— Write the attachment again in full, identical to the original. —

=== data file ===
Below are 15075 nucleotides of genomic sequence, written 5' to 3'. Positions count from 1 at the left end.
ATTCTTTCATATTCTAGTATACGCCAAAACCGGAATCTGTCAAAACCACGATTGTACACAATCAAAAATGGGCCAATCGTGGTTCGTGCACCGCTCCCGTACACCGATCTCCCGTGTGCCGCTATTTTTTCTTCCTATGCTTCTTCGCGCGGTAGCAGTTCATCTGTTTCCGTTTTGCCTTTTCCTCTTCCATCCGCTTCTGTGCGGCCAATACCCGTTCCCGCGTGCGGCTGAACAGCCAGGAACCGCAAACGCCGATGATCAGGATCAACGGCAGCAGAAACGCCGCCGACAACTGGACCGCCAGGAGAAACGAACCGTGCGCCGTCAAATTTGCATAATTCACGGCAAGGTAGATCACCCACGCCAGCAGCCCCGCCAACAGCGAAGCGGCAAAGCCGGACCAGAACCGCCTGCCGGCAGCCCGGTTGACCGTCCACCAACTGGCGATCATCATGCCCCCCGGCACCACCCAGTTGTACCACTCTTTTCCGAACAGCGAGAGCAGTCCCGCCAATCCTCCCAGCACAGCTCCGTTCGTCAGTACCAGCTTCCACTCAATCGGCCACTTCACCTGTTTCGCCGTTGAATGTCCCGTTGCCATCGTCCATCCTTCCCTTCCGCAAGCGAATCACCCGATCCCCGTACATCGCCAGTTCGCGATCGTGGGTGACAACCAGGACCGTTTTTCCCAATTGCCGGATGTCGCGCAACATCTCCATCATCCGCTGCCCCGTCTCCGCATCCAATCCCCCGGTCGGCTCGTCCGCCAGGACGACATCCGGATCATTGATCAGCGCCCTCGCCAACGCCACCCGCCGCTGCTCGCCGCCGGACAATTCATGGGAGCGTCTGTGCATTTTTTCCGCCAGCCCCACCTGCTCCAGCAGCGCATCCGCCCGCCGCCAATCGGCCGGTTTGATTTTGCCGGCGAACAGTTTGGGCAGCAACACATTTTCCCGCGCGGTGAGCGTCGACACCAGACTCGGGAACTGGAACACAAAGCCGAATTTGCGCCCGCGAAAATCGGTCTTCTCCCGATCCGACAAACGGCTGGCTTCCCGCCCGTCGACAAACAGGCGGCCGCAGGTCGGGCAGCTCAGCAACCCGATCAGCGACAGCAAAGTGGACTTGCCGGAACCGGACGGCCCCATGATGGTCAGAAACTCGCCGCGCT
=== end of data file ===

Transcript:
Below are 15075 nucleotides of genomic sequence, written 5' to 3'. Positions count from 1 at the left end.
ATTCTTTCATATTCTAGTATACGCCAAAACCGGAATCTGTCAAAACCACGATTGTACACAATCAAAAATGGGCCAATCGTGGTTCGTGCACCGCTCCCGTACACCGATCTCCCGTGTGCCGCTATTTTTTCTTCCTATGCTTCTTCGCGCGGTAGCAGTTCATCTGTTTCCGTTTTGCCTTTTCCTCTTCCATCCGCTTCTGTGCGGCCAATACCCGTTCCCGCGTGCGGCTGAACAGCCAGGAACCGCAAACGCCGATGATCAGGATCAACGGCAGCAGAAACGCCGCCGACAACTGGACCGCCAGGAGAAACGAACCGTGCGCCGTCAAATTTGCATAATTCACGGCAAGGTAGATCACCCACGCCAGCAGCCCCGCCAACAGCGAAGCGGCAAAGCCGGACCAGAACCGCCTGCCGGCAGCCCGGTTGACCGTCCACCAACTGGCGATCATCATGCCCCCCGGCACCACCCAGTTGTACCACTCTTTTCCGAACAGCGAGAGCAGTCCCGCCAATCCTCCCAGCACAGCTCCGTTCGTCAGTACCAGCTTCCACTCAATCGGCCACTTCACCTGTTTCGCCGTTGAATGTCCCGTTGCCATCGTCCATCCTTCCCTTCCGCAAGCGAATCACCCGATCCCCGTACATCGCCAGTTCGCGATCGTGGGTGACAACCAGGACCGTTTTTCCCAATTGCCGGATGTCGCGCAACATCTCCATCATCCGCTGCCCCGTCTCCGCATCCAATCCCCCGGTCGGCTCGTCCGCCAGGACGACATCCGGATCATTGATCAGCGCCCTCGCCAACGCCACCCGCCGCTGCTCGCCGCCGGACAATTCATGGGAGCGTCTGTGCATTTTTTCCGCCAGCCCCACCTGCTCCAGCAGCGCATCCGCCCGCCGCCAATCGGCCGGTTTGATTTTGCCGGCGAACAGTTTGGGCAGCAACACATTTTCCCGCGCGGTGAGCGTCGACACCAGACTCGGGAACTGGAACACAAAGCCGAATTTGCGCCCGCGAAAATCGGTCTTCTCCCGATCCGACAAACGGCTGGCTTCCCGCCCGTCGACAAACAGGCGGCCGCAGGTCGGGCAGCTCAGCAACCCGATCAGCGACAGCAAAGTGGACTTGCCGGAACCGGACGGCCCCATGATGGTCAGAAACTCGCCGCGCT